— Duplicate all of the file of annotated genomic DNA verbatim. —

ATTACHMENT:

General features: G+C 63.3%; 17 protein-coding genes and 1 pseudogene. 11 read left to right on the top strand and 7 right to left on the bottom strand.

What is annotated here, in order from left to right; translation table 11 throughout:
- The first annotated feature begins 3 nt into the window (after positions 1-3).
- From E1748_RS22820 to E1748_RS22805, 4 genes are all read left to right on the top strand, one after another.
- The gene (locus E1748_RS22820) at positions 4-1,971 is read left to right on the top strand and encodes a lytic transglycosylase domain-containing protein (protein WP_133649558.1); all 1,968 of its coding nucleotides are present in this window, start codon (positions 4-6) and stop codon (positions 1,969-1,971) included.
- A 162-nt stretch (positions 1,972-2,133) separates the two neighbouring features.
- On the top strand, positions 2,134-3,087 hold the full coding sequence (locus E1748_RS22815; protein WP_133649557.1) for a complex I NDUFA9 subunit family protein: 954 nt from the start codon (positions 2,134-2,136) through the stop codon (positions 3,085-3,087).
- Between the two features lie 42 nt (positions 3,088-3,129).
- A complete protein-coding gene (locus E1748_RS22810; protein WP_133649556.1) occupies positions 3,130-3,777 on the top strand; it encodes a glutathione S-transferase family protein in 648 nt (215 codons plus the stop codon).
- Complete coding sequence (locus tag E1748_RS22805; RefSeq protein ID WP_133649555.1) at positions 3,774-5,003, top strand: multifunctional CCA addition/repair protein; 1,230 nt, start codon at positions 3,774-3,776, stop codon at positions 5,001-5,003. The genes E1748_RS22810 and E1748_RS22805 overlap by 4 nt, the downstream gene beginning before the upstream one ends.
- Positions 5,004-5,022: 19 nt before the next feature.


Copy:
General features: G+C 63.3%; 17 protein-coding genes and 1 pseudogene. 11 read left to right on the top strand and 7 right to left on the bottom strand.

What is annotated here, in order from left to right; translation table 11 throughout:
- The first annotated feature begins 3 nt into the window (after positions 1-3).
- From E1748_RS22820 to E1748_RS22805, 4 genes are all read left to right on the top strand, one after another.
- The gene (locus E1748_RS22820) at positions 4-1,971 is read left to right on the top strand and encodes a lytic transglycosylase domain-containing protein (protein WP_133649558.1); all 1,968 of its coding nucleotides are present in this window, start codon (positions 4-6) and stop codon (positions 1,969-1,971) included.
- A 162-nt stretch (positions 1,972-2,133) separates the two neighbouring features.
- On the top strand, positions 2,134-3,087 hold the full coding sequence (locus E1748_RS22815; protein WP_133649557.1) for a complex I NDUFA9 subunit family protein: 954 nt from the start codon (positions 2,134-2,136) through the stop codon (positions 3,085-3,087).
- Between the two features lie 42 nt (positions 3,088-3,129).
- A complete protein-coding gene (locus E1748_RS22810; protein WP_133649556.1) occupies positions 3,130-3,777 on the top strand; it encodes a glutathione S-transferase family protein in 648 nt (215 codons plus the stop codon).
- Complete coding sequence (locus tag E1748_RS22805; RefSeq protein ID WP_133649555.1) at positions 3,774-5,003, top strand: multifunctional CCA addition/repair protein; 1,230 nt, start codon at positions 3,774-3,776, stop codon at positions 5,001-5,003. The genes E1748_RS22810 and E1748_RS22805 overlap by 4 nt, the downstream gene beginning before the upstream one ends.
- Positions 5,004-5,022: 19 nt before the next feature.